Their decision to skip over 2:1-4, however, is unfortunate since it represents his own statement of the “so what” regarding everything he had said to this point. Given the status of the Son, given what is at stake in connection with the salvation he has announced, given God’s own confirmation of that message through God’s Holy Spirit, we are obliged to give this message our full attention. This omission is particularly unfortunate in our current climate, in which we are called endlessly by politicians, pundits, and posts on social media to “pay attention” to so much else, all of which is of significantly less importance, and so much of which seems calculated, alas, to obscure the truth for partisan purposes rather than illumine public discourse for the common good.
In 2:5-12, the author proclaims his Christ-centered reading of Psalm 8. Modern translations like the NRSV and NIV 2011, in their laudable commitment to inclusive language, heavily obscure what the author of Hebrews sees in this psalm. Yes, the psalm is about “human beings”—about the awesome majesty of God’s creation, our relative insignificance, and yet the dignity that God has bestowed upon us.
But for this author, the psalm is also about Jesus, “the Son of Man” of whom God is mindful (Psalm 8:5). And so the masculine singular forms of the original psalm take on significance as the author reads here the announcement of Jesus’ temporary abasement below the angels in his incarnation, his subsequent exaltation, and the still-future subjection of all things to him. And thus it is in Jesus, says the author, that God is bringing about the reality of what the psalm declares concerning all human beings: it is the Son who is leading “many sons and daughters” to the glory spoken of in Psalm 8.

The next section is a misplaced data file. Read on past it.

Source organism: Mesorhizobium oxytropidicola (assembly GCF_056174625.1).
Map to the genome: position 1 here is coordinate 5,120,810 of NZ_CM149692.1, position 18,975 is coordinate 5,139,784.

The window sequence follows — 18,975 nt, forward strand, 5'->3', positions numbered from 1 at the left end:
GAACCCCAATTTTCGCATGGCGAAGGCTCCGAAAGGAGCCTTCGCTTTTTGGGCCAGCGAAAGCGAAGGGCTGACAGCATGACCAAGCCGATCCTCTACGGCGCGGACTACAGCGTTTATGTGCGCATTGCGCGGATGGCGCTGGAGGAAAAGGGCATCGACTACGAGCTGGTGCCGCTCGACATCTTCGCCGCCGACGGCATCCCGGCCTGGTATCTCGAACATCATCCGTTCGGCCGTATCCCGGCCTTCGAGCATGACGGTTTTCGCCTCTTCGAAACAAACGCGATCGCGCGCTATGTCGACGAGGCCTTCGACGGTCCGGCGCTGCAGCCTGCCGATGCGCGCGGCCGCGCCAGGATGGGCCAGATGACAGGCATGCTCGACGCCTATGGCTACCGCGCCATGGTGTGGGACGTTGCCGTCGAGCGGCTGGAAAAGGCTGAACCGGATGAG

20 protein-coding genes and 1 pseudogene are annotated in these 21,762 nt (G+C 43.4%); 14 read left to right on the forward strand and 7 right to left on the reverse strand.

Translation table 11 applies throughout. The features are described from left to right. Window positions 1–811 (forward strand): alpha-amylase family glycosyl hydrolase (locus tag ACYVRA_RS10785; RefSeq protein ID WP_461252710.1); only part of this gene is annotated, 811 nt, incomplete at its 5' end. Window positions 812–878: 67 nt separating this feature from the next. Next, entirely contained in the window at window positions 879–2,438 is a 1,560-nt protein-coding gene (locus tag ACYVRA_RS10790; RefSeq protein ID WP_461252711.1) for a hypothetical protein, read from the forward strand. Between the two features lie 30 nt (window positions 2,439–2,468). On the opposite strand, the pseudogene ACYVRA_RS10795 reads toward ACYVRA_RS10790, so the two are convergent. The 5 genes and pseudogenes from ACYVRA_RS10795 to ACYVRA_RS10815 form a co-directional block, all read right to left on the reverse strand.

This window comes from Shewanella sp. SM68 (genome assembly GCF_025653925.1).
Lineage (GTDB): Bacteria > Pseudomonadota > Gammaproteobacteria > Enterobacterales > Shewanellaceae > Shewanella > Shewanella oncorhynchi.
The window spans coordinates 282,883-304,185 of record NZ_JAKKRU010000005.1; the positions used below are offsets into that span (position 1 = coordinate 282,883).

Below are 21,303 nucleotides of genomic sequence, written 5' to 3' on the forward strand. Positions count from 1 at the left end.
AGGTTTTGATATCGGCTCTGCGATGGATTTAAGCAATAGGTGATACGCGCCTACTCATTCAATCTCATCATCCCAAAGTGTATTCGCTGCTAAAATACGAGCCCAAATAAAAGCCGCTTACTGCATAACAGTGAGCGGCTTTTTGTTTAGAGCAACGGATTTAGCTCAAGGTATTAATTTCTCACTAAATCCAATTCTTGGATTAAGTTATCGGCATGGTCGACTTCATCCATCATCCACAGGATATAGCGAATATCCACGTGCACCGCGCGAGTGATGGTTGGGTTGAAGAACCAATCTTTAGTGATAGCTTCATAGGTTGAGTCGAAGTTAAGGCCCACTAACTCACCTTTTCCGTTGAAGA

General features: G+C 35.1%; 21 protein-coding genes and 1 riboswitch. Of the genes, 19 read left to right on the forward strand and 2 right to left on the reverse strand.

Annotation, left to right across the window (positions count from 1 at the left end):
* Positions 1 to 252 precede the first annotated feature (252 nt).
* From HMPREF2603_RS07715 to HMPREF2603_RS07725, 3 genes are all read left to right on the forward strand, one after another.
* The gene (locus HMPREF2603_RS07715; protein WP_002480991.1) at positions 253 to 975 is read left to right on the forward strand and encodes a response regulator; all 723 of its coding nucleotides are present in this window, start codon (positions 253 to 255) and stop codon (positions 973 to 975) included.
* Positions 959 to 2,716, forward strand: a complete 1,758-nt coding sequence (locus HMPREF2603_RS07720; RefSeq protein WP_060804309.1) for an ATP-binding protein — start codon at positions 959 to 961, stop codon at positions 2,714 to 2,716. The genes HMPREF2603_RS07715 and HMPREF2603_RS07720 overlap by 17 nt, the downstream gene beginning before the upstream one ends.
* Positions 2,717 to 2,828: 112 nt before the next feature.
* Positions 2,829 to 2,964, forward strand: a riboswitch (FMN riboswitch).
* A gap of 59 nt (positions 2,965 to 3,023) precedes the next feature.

But why should it be “fitting” that God should make Jesus “perfect”—that is, fit Jesus for God’s goal for him (as a “merciful high priest,” 2:17) and bring him to the place where he will execute that goal (crossing into “heaven itself,” 9:24)—through sufferings? The lectionary allows us to hear part of the author’s answer in 2:11-12, namely the kinship that God has forged of the Son with the “many sons and daughters” whom God has adopted into God’s family. But the fuller answer comes in 2:14-15, 17-18. God set Jesus on the path to glory through trials and suffering because God knew that the “many sons and daughters” would traverse that path to glory. Thus God prepared Jesus to be a “merciful and reliable high priest” on our behalf (2:17-18) and offered Jesus as a paradigm and proof to those who would have to persevere through trials in the hope of glory.
The author speaks most directly at this point to Christians throughout the globe who are facing significant persecution. In so doing, he speaks to those of us who hold on our Christian confession in relative safety and even prosperity to give thought to the plight of our sisters and brothers beyond our borders—so that, by considering them, we ourselves might be spurred on to love and good works (10:24) and to “remember those in prison as if you were together with them in prison, and those who are mistreated as if you yourselves were suffering” (Hebrews 13:3 NIV).